AN INTERVIEW SCHEDULE FOR CHURCH LEADERS
WHEN VISITING MISSIONARIES ON THE FIELD
Michael Landon, Hammond, Louisiana and Ed Matthews, Abilene, Texas
The purpose of this interview schedule is to help North American church
leaders ask appropriate questions when they visit the missionaries they
support. The interview is designed to increase knowledge, respect, and
accountability between the missionary and the supporting church.
The interview guide assumes that the church leader knows little about
foreign culture and mission work. For those who possess such knowledge,
several questions become irrelevant and should be omitted.
The schedule is divided into three sections: (1) the needs of the
missionary, (2) the local culture, and (3) the work of the missionary. The last page
contains a short list of resources about missions that might be profitable
for the church leader to read before interviewing the missionary.
The importance of church leaders visiting missionaries they support on
the field can hardly be overemphasized. The value of showing such
interest is beneficial for both the missionaries and the church leaders.
That value is greatly enhanced when appropriate questions are asked in a
sensitive and caring manner. Therefore, it is suggested that the church
State clearly "up front" the purpose of the interview.
Give a blank copy of the interview guide to the interviewees.
Talk to the whole family collectively and (later) to each member
Include the wife (of the church leader) as a co-partner in the
interviewing process and rely on her to privately explore any additional
topics of concern with the missionary wives and single missionary women.
Maintain a relaxed, informal, open atmosphere.
Pace the interview in such a way that if necessary it is divided up into
two or three or more one-hour sessions.
The heart of a strong and enduring relationship between supporting
churches and missionaries is frank and frequent communication. The
suggested interview schedule that follows is an attempt to provide a basis
for such communication to occur.
In view of communication from your supporting church, is it:
a. Adequate in frequency?
b. Helpful in content?
c. How might it be improved?
How is your family in terms of:
a. Physical health?
b. Social involvement?
c. Spiritual growth?
d. Intellectual stimulation?
e. Psychological well-being?
f. Financial support?
What would you like your supporting church to continue doing for you?
What would you like your supporting church to do differently for you?
Considering the local religion:
a. What do people believe about God?
b. What do they think about religion (or other religions)?
c. What do they feel about the church?
d. How do these various beliefs influence their response to the Gospel?
Regarding local family structure:
a. Who makes up the nuclear family?
b. How do members of a family interact?
c. What effect does social structure have on the proclamation of the
Gospel/growth of the church?
In the light of the economy:
a. What is the local unemployment situation?
b. What is the average monthly family income?
c. What is the annual rate of inflation?
d. How does the local economy affect your work?
In the eyes of the government, how do they view:
a. Your presence?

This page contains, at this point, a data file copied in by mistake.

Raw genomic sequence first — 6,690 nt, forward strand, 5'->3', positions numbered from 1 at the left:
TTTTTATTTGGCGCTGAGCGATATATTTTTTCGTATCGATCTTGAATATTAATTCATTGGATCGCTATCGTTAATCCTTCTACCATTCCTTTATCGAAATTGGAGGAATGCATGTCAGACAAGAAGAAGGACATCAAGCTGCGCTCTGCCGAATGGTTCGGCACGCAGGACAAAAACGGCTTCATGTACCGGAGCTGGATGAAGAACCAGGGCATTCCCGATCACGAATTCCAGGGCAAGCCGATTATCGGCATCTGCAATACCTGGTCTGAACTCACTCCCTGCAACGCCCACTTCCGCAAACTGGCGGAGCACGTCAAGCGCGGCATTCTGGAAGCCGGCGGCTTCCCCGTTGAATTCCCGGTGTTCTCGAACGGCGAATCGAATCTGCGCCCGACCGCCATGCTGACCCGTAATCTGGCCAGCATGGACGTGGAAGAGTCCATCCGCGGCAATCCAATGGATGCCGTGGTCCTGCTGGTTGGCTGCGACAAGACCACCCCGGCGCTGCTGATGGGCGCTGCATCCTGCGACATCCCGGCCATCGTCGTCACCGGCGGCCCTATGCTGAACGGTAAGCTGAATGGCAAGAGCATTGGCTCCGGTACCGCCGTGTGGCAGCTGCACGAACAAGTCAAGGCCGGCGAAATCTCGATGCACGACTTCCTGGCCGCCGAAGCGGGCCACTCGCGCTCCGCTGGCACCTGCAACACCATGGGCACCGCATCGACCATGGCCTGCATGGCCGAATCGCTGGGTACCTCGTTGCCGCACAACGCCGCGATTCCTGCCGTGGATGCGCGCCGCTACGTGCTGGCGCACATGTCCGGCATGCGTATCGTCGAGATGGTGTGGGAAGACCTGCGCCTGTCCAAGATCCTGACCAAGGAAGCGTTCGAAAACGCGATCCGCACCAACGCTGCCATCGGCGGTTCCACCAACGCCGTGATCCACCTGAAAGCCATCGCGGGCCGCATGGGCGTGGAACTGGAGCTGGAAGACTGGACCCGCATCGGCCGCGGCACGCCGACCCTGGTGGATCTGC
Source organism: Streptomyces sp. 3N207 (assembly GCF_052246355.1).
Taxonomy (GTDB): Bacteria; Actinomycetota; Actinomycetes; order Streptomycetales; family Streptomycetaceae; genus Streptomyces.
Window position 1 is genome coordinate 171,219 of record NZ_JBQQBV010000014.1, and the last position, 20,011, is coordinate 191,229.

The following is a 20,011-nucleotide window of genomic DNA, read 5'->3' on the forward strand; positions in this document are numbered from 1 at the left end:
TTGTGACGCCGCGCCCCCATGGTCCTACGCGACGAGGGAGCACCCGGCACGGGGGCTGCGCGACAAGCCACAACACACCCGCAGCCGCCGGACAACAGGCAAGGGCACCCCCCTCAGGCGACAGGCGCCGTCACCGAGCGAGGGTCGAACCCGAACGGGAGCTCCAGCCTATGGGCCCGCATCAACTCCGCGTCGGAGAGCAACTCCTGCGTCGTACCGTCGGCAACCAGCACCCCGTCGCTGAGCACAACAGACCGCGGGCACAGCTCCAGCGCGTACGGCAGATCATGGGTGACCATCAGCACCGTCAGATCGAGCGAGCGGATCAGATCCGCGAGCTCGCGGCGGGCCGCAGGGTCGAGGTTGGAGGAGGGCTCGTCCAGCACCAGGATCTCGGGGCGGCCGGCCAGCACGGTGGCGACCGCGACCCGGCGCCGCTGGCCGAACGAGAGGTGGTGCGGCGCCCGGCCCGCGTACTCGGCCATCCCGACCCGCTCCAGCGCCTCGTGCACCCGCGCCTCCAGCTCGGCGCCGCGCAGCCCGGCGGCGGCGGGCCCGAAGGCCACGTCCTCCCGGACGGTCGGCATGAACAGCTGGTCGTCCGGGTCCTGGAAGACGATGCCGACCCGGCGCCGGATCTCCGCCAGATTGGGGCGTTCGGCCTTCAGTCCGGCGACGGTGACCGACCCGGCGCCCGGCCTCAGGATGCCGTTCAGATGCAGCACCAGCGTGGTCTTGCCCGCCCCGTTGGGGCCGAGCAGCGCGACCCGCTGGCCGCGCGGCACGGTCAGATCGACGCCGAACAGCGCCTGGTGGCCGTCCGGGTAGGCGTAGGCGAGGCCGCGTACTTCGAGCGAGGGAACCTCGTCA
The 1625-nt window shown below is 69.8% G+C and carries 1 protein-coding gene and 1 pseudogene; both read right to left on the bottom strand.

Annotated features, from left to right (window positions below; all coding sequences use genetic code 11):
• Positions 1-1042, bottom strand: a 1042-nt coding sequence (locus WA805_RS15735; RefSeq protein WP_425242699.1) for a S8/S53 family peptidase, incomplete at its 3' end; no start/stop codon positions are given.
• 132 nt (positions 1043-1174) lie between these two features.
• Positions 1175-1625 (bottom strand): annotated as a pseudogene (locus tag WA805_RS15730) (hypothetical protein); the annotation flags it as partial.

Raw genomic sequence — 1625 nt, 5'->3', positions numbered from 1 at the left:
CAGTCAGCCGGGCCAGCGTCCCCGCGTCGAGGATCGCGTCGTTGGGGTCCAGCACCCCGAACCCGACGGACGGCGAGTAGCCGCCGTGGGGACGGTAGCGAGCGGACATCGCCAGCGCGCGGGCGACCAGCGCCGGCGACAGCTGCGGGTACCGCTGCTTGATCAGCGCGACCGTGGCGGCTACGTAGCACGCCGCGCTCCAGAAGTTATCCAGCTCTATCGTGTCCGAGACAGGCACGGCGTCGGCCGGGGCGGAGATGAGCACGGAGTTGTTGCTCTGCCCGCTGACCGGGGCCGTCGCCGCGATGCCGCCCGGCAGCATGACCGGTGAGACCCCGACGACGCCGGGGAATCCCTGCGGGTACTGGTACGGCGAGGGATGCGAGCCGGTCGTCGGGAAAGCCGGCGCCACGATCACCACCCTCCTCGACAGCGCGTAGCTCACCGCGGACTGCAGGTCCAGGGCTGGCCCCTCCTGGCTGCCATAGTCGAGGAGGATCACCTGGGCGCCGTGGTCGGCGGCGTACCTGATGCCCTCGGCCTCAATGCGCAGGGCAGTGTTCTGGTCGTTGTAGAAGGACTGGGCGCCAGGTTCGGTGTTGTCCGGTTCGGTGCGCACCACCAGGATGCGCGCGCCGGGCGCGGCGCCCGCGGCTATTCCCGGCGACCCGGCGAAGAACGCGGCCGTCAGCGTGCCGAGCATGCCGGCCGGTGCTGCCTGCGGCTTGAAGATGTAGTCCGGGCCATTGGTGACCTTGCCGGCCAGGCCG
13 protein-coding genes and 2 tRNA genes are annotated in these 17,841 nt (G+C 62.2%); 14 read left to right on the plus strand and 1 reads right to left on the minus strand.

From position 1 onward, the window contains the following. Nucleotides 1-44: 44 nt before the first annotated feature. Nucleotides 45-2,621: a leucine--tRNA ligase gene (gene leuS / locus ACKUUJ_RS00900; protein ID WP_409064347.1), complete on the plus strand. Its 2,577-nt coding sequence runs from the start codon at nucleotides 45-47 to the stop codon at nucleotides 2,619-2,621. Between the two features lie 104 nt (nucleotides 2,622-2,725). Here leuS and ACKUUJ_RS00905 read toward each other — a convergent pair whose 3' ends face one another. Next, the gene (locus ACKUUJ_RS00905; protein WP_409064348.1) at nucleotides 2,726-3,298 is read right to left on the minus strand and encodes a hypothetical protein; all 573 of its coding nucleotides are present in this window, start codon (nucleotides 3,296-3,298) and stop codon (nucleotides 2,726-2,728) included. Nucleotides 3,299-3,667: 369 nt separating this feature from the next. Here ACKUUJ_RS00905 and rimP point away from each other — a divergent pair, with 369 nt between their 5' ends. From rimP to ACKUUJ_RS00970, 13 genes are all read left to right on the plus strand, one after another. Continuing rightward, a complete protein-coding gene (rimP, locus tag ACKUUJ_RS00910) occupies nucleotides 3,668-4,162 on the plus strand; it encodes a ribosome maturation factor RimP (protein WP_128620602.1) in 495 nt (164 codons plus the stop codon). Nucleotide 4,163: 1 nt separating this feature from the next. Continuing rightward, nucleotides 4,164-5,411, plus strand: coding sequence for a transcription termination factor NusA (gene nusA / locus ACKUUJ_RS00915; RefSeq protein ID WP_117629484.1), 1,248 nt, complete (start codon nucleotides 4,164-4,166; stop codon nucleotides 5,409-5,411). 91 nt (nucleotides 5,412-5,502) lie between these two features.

b. Your work?
c. The church?
In the area of local decision making:
a. How are decisions made in the home?
b. In public forums?
c. In the church?
In what types of work are you involved?
d. If you are involved in more than one of the above, what percent of
your time do you spend in each activity?
In view of what you do:
a. What are your responsibilities?
b. What are your accomplishments?
c. What are your measurable goals?
a. How many friends do you have among nationals?
b. How do you make contact with unbelievers?
c. What method do you use to teach them the Gospel?
In your work, what are the greatest:
What kind of a relationship do you have with fellow missionaries?
Describe an average week in your life on the mission field regarding:
d. Family life?
f. Prayer time?
g. Bible study?
How has the work grown:
In what ways is the church learning to:
a. Do evangelism?
b. Minister to those in need?
c. Apply truth to their daily lives?
d. Govern the congregation themselves?
e. Give to the Lord?
In view of the future of the work:
a. What changes will be necessary in your role?
b. What will you need (from your supporting church) to see the mission
task to completion?
c. When do you predict the job will be finished?
d. How are you planning to pass the baton to the local brethren?
SHORT RESOURCE LIST ABOUT MISSIONS
GURGANUS, George, ed.
1976 World Evangelism. Abilene, Texas: Biblical Research Press.
HARDIN, Daniel C.
1978 Mission: A Practical Approach. South Pasadena, California: William
1991 The Paul and Barnabas Syndrome. Fort Worth, Texas: Star Bible
LINGENFELTER, Sherwood and MAYERS, Marvin
1986 Ministering Cross-Culturally. Grand Rapids, Michigan: Baker Book
O'DONNELL, Kelly and O'DONNELL, Michele, eds.
1988 Helping Missionaries Grow. Pasadena, California: William Carey
SLATE, C. Philip, ed.
1988 Perspectives on Worldwide Evangelization. Searcy, Arkansas:
WINTER, Ralph and HAWTHORNE, Steve, eds.
1981 Perspectives on the World Christian Movement. Pasadena, California:
William Carey Library.
This site mirrors the JAM site at the ACU web site.
Mirrored by permission of ACU Missions Personnel
Direct questions and comments to Ed Mathews,
Last updated on February 4, 2013
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